Large scale antibody testing is risking inefficient use of scarce resources, according to a group of senior clinical academics and physicians who are concerned about the rapid roll out of Covid-19 antibody testing in England.
In a letter to The BMJ, they argue that there is currently no valid clinical reason for large scale testing as test performance has not yet been adequately assessed.
As a positive antibody test result “does not indicate immunity” and that the concept of ‘immune passports’ that allow people to work, has not been established, the experts say that routine testing of patients is neither clinically urgent nor meets a clear public health need.
Concerns were also raised that the tests are being rolled out at an unprecedented pace and scale without adequate assessment, and with no data on performance in people at high risk including the elderly and those in black and minority ethnic groups.
We don’t have much data and we can’t trust any of it
UK Prime Minister Boris Johnson has described antibody testing as “game-changing” and last month the government purchased 10 million test kits from Abbott and Roche after Public Health England (PHE) studies showed they worked. However, the head of the NHS test-and-trace programme, Baroness Dido Harding, has said not enough was known about what level of protection coronavirus antibodies provided.
Professor Jon Deeks at the University of Birmingham, who has led the first systematic review of studies on covid-19 antibody tests, said: “We don’t have much data and we can’t trust any of it.”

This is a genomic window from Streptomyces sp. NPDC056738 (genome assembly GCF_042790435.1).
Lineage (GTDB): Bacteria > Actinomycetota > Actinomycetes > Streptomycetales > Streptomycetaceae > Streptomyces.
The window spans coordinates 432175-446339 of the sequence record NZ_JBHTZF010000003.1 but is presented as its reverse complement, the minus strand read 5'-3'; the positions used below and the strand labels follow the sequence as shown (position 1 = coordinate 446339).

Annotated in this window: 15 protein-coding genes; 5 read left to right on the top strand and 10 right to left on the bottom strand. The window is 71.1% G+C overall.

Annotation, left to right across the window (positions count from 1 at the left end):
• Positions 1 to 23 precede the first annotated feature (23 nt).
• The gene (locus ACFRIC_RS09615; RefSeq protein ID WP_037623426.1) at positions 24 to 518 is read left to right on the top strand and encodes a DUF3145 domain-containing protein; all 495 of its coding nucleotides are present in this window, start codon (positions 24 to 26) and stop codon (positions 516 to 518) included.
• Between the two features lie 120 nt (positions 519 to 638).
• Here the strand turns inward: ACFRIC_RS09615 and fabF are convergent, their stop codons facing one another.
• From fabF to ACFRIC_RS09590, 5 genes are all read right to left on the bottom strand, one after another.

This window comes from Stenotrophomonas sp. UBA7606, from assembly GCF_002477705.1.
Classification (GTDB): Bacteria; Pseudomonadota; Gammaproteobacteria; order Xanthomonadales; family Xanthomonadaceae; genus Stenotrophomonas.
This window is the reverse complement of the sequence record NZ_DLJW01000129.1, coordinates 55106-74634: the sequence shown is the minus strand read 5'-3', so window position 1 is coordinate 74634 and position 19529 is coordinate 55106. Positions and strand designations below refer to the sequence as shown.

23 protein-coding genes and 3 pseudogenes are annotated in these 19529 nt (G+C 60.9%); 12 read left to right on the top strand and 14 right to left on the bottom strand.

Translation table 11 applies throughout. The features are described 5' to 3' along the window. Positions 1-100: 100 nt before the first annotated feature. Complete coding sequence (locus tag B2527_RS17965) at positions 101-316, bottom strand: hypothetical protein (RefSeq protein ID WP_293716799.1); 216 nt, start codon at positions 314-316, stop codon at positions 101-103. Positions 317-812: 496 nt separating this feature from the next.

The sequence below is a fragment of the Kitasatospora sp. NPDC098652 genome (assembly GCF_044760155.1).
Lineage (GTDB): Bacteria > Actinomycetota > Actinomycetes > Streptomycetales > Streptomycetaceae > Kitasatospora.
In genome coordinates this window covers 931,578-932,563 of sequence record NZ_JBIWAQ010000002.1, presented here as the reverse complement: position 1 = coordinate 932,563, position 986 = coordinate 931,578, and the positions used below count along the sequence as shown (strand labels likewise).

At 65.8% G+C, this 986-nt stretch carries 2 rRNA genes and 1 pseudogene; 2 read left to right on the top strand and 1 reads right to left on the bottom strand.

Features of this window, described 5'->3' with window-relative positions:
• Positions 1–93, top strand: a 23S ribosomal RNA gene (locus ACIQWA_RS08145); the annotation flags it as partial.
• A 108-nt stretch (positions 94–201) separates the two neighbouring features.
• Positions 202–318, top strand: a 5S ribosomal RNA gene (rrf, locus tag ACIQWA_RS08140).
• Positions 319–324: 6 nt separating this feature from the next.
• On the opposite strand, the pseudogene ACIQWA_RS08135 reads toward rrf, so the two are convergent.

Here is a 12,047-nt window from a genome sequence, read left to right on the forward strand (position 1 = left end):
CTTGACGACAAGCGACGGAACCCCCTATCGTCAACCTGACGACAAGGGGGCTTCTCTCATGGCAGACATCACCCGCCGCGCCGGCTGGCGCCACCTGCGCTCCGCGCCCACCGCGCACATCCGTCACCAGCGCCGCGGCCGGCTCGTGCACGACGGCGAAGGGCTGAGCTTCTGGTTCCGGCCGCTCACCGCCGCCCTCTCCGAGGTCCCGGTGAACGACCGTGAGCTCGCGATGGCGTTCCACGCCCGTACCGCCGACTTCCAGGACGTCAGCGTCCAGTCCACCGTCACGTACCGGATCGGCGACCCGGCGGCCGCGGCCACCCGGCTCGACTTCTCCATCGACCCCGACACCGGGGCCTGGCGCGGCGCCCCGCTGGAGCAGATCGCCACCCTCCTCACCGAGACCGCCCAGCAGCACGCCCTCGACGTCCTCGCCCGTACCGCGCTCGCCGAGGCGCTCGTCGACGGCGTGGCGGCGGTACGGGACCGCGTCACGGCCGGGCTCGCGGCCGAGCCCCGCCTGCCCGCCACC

Monitoring the covid-19 epidemic is important, they write, but the only current justification for large scale covid-19 antibody testing is for research purposes, including public health surveillance to inform epidemiology.
“We would like to see a carefully developed and clearly articulated strategy for serological testing, with clear scientific or clinical aims (or both) as part of a unified covid-19 response strategy,” they conclude.
In another investigation, Sheila Bird from Edinburgh University’s College of Medicine and Veterinary Medicine said that there were several problems with PHE’s evaluation of the Roche and Abbott tests, including quality of samples, the absence of data on age and sex, and use of repeat samples.
Others experts have argued that the purpose of the tests are still unclear, and that the demand for an expensive fast turnaround is arguably a waste of public money.